An extensive study conducted by Harvard professors Kotter and Heskett found out that over a period of 11 years, strong organizational culture increased the net income of 200 businesses by 756%. The findings were published in a book called ‘Corporate Culture and Performance’.
In The Culture Code, Daniel Coyle underlines the importance of culture through an important point. He writes, “Culture is a set of living relationships working toward a shared goal. It’s not something you are. It’s something you do.”
There is no substitute for good culture. In the words of the legendary management expert Peter Drucker, “Culture eats strategy for breakfast.” It defines what is accepted and encouraged and gives clarity to employees about what is not accepted and encouraged in your organization.
As a founder or a CXO, you must define your culture right from day one, much before your team has expanded. The sooner you set the tone and direction for your culture, the lesser the chances of chaos erupting when you scale up.
The 2 core cultural dimensions – Which one will be yours?
In an extensive guide about corporate culture, experts Boris Groysberg, Jeremiah Lee, Jesse Price, and J. Yo-Jud Cheng have noted eight distinct culture styles. The guide, authored by four experts, states that regardless of the type of an organization, its size, the industry it operates in, and where its located; there are two primary dimensions with regards to corporate culture.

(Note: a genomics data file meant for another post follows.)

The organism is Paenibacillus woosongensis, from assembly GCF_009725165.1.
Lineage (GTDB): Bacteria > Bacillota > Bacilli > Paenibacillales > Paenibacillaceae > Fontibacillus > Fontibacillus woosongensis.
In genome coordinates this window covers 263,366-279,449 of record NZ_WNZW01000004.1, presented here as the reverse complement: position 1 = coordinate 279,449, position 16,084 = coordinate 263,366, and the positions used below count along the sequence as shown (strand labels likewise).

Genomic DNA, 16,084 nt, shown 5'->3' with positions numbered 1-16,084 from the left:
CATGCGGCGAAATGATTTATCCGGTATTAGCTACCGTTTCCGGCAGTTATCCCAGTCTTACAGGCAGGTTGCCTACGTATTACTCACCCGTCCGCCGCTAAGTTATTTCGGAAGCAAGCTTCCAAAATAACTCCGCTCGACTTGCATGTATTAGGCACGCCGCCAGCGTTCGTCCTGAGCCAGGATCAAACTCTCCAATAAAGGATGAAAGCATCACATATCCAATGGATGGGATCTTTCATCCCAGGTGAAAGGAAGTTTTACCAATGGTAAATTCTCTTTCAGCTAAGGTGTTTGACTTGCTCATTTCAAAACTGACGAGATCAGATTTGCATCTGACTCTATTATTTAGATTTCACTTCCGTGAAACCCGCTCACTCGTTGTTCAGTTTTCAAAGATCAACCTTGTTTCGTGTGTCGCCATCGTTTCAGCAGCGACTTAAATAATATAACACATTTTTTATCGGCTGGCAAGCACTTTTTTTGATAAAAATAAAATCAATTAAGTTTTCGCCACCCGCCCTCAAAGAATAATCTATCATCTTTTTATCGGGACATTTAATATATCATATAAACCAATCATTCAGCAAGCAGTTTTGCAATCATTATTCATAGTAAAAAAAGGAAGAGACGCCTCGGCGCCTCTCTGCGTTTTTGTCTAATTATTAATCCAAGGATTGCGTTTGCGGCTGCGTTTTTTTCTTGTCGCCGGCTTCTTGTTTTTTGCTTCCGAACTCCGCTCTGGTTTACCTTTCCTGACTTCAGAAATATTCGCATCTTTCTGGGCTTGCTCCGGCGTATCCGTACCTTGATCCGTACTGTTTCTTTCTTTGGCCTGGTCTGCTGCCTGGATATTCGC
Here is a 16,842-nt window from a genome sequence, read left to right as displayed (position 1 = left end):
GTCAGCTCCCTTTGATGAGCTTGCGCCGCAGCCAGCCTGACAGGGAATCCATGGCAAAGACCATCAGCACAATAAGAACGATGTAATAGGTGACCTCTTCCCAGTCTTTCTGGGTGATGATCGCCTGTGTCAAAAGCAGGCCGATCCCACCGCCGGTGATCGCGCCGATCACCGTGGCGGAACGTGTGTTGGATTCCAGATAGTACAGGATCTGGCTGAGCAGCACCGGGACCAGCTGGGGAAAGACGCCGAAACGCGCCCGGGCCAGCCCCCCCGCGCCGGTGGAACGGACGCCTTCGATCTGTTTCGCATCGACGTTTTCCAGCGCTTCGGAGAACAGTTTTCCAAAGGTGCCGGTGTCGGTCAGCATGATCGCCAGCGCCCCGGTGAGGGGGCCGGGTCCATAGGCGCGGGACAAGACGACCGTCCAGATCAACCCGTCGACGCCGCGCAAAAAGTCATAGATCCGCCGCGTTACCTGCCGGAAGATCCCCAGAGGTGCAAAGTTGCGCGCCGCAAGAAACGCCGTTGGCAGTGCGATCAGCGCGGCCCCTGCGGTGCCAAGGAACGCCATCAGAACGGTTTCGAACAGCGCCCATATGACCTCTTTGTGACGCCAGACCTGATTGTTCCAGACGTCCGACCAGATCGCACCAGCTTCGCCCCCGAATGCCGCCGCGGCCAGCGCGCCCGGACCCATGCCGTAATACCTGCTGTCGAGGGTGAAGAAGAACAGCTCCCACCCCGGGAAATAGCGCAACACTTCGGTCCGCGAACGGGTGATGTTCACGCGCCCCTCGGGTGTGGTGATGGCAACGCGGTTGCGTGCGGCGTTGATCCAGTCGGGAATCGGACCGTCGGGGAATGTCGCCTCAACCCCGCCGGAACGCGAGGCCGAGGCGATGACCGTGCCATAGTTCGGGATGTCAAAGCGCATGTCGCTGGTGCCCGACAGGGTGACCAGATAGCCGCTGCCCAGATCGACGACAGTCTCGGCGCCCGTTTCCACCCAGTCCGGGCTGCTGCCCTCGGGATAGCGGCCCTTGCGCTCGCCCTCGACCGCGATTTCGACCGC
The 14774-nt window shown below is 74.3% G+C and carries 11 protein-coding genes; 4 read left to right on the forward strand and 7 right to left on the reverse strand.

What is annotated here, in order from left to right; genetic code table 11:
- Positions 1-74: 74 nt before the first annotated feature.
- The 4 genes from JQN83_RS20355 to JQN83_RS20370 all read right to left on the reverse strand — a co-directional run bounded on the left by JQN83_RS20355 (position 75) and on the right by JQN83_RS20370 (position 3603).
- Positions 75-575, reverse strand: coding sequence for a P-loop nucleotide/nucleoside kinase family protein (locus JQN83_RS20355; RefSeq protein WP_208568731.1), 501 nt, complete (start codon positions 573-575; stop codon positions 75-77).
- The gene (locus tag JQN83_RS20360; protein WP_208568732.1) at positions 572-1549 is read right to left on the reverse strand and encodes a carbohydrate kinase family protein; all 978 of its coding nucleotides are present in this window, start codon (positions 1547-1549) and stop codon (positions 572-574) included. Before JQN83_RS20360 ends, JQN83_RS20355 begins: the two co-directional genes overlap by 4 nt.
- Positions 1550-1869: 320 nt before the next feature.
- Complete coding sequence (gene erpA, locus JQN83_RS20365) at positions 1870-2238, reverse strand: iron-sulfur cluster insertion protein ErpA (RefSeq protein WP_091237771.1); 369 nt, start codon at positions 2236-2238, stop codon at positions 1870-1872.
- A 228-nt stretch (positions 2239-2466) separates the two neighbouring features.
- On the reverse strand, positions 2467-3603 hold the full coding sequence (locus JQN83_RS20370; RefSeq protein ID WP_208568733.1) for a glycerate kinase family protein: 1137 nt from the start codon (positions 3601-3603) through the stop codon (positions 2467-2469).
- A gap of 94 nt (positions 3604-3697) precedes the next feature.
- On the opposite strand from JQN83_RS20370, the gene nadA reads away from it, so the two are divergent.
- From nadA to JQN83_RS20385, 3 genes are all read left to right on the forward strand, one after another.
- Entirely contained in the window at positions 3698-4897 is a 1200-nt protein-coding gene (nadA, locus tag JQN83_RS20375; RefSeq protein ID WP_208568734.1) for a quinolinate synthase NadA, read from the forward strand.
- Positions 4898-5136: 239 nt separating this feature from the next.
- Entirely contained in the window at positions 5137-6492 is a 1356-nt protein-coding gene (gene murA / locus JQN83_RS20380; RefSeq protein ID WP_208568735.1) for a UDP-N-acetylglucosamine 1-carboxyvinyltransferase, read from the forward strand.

- People interactions
- Response to change
Ask yourself the following questions:
- In terms of people of interactions, will you term your company as highly independent or highly interdependent?
- Will you place greater value on autonomy, individual action, and competition?
- Or would you encourage integration, building relationships, and coordination?
Depending on the nature of your business, you would either have an independent or interdependent workforce.
An independent workforce will emphasize more on autonomy and competition, while an interdependent one will work towards integration and coordination.
Response to change
Now that you are clear which bracket you fall into from the perspective of people interactions, let’s dive into the second dimension, response to change. Once again, ask yourself the following:
What would be more important to you, stability or flexibility?
If you had to choose from the following two sets of organizational traits, which one would you find more suitable for your business?
- Consistency, predictability, maintaining the status quo
- Flexibility, adaptability, and receptiveness to change
If consistency and stability are the defining traits of your organization, then you would build your culture around the importance of following rules, establishing control structures and reinforcing hierarchy for efficiency.